I spent my first year as a doctor in a rural ER. It was the most exciting job I ever had

I spent my first year as a doctor in a rural ER. It was the most exciting job I ever had

My first gig as a full-fledged doctor was in 2002 at a rural hospital in Markdale, Ontario, a town on Highway 10 south of Owen Sound, with a lone set of traffic lights and a population smaller than your average Toronto high school. From the outside, the hospital looked like a garage. The emergency room had two trauma bays, four treatment rooms and one doctor. Me. When I first toured the place, I asked how to activate a Code Blue, should someone be in dire straits. “Just say it in your head and grab the closest nurse,” the chief told me. “You’re the Code Blue team.”

The first few months, I’d wake with a sense of dread—that maybe this was the day that something bad would happen. A head-on car accident. A backyard drowning. There were so many things I hadn’t seen, so many things I wasn’t prepared to deal with. The chief tried to reassure me: “The stuff you’re worried about comes around once in a blue moon. Just do your best.”

“What if they die?” I said. He shrugged. “Everyone dies eventually.” Sure they do, I thought. But what if they die in front of me? He read my eyes. “Once in a blue moon. You’ll be fine.”

A blue moon rose around my 10th shift. “My son is bleeding,” a woman in her mid-30s anxiously told the registration clerk. The boy was in his teens, tall, lanky and porcelain pale. He’d been to Owen Sound for a bone-marrow biopsy. By the time he’d returned home, he was sitting in a puddle of blood. He held a crimson-drenched towel tightly at his hip. When he lifted it away, a clot the size of a football dropped to the floor. Don’t panic, I told myself.

I grabbed a stack of pads and leaned against him, my hip pressing into his until my scrubs were warm and soaked through. A nurse started him on IV fluids and sent for blood work. “You’re going to be okay,” I told the boy, trying to convince myself as much as him. I sent for O-negative blood and squeezed the IV bag, coaxing fluid into his depleted veins. I phoned the hospital in Owen Sound and told the on-call pediatrician the story. She asked if I wanted to bring him straight over. It was the easy out, jumping in the ambulance so we could both get help. But it wasn’t the right call. “Not yet. His blood pressure is too low.” I imagined doing CPR on the side of a dirt road. “Once he’s stable, we’ll come.”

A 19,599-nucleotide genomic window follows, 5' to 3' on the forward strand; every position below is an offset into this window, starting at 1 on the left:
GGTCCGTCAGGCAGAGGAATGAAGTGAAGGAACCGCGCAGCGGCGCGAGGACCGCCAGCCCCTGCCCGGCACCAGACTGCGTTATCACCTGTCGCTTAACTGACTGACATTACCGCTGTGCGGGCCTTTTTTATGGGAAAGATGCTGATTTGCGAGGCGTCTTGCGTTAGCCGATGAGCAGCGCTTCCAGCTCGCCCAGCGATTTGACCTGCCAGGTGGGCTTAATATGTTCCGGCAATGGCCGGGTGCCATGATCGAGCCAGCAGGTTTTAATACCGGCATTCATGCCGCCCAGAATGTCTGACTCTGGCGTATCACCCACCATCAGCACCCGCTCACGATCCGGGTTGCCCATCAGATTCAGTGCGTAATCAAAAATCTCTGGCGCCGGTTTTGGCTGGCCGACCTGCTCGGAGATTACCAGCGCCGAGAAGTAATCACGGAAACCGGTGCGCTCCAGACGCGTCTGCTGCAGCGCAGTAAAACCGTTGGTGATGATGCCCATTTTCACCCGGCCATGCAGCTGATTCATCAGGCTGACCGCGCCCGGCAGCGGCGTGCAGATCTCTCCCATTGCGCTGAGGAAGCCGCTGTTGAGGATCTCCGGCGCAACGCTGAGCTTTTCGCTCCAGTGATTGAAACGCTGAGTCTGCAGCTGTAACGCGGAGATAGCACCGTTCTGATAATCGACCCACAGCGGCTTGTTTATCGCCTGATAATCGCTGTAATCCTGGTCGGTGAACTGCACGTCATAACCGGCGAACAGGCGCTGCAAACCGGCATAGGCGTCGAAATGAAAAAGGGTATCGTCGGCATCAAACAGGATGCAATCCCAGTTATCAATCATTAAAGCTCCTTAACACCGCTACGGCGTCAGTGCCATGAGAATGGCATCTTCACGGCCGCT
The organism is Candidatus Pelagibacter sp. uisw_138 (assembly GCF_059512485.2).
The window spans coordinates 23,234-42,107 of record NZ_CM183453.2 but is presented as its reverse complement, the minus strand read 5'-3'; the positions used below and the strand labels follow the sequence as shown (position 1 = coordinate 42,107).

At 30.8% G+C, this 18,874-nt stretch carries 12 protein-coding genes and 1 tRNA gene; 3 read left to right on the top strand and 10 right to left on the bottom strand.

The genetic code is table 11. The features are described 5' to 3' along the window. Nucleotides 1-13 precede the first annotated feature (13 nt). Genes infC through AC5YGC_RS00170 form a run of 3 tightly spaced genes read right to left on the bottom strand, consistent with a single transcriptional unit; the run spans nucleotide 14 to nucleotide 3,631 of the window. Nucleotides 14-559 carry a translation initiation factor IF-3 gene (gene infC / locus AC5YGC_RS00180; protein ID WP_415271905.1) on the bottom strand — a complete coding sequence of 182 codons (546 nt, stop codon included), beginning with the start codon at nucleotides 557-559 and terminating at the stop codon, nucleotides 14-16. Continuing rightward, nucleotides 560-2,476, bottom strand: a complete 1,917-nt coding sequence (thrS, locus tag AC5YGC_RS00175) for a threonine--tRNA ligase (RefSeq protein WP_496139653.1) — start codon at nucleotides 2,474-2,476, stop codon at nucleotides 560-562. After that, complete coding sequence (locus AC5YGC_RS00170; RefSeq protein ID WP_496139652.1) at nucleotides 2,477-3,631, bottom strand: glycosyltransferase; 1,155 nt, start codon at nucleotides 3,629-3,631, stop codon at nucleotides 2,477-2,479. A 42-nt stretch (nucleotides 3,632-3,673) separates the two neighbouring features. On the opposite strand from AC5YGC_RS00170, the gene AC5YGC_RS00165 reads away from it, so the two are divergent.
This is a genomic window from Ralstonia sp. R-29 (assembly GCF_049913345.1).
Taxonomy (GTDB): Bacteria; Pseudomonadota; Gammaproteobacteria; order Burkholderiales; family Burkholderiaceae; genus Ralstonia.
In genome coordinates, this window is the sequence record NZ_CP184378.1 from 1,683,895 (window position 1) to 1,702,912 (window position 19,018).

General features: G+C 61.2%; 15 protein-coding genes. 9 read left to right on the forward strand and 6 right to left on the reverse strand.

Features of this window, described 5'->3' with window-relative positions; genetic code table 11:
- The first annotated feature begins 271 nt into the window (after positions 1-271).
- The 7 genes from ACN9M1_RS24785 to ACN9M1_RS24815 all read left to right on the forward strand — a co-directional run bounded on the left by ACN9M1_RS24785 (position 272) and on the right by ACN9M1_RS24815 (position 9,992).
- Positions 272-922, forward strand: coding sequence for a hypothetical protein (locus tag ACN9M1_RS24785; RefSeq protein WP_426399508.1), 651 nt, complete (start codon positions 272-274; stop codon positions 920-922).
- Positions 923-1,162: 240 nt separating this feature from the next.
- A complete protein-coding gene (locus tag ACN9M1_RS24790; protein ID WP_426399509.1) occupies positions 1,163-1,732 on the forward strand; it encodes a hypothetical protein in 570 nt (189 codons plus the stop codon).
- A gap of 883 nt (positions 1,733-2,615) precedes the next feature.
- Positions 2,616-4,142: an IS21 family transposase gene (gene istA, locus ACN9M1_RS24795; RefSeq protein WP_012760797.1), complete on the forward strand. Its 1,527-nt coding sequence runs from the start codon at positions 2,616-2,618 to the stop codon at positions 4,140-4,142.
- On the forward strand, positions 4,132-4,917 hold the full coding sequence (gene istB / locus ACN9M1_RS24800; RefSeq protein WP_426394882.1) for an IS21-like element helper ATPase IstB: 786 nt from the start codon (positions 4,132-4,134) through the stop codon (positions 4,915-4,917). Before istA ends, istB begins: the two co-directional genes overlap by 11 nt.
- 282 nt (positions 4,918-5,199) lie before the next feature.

He kept losing blood until I wondered if he had any left. ­Eventually, the blood I’d ordered arrived, then platelets. His blood pressure rose enough that he could make it safely to Owen Sound. I felt good about what I’d done. I felt like I could do it again.

A week later, a man in his 40s arrived in the ER. He’d accidentally popped two Aspirin instead of his usual Tylenol. The allergic reaction hit him immediately. He was unresponsive on arrival, registering no blood pressure. “Intubate him?” the nurse asked. “No,” I said. He was swollen like a marshmallow. I wasn’t sure I’d be able to get the tube through his vocal cords. I asked for IV steroids. “We can’t get an IV,” a nurse said. “Can you put in a central line?” I hadn’t done one since residency. Could I? Maybe, I thought, but I could also puncture his lung while I tried to find his jugular vein. I felt like a fraud. “Let’s give him more epi first,” I said. After two more rounds, it worked. “I thought I was going to die,” the man said. Me too, I thought to myself.

Over the next several years, it happened over and over. A six-year-old choking on a Super Ball. A teenager found frozen in a snowbank. A champion snowboarder hitting a tree at full speed. I found that the more stressful cases I handled, the better I became at coping. Procedures didn’t only become easier, they became satisfying. I sought medical courses in the areas that scared me most. I spent weekends in ­critical-care simulations. I took a course in jugular IV-line placement, and when I felt I had mastered it, I took the course again. With each case, my heart beat a little slower, and the tension between my shoulder blades dissolved.

Eight years in, I started picking up occasional shifts at Southlake Regional Health Centre in Newmarket. That ER treated more patients in 24 hours than Markdale did in a week. The blue moons were as common as blue skies. In many ways, the work was easier—I’d zip into a room, intubate, resuscitate, then pass the patient on to a specialist. I eventually left Markdale, grateful for everything I’d learned there. I liked the fast pace of Southlake. I also liked the ­comfort—of having a cardiac centre upstairs, a cancer centre next door, an ICU steps away. I realized that there would always be something I hadn’t seen before. My job was to help patients in the best way that I could. And sometimes my best wouldn’t be enough. Sometimes I’d fail.

Several years later, I bumped into the mother of the teenage boy I’d treated in Markdale. As it turned out, her son had leukemia. She thanked me for helping him that day, and for helping her have two more years with him before he passed away. I thanked her too, for letting me look after him, and for letting me be the doctor I’d trained to become.

Raj Waghmare is an ER doctor in Newmarket. He blogs at ertales.com.

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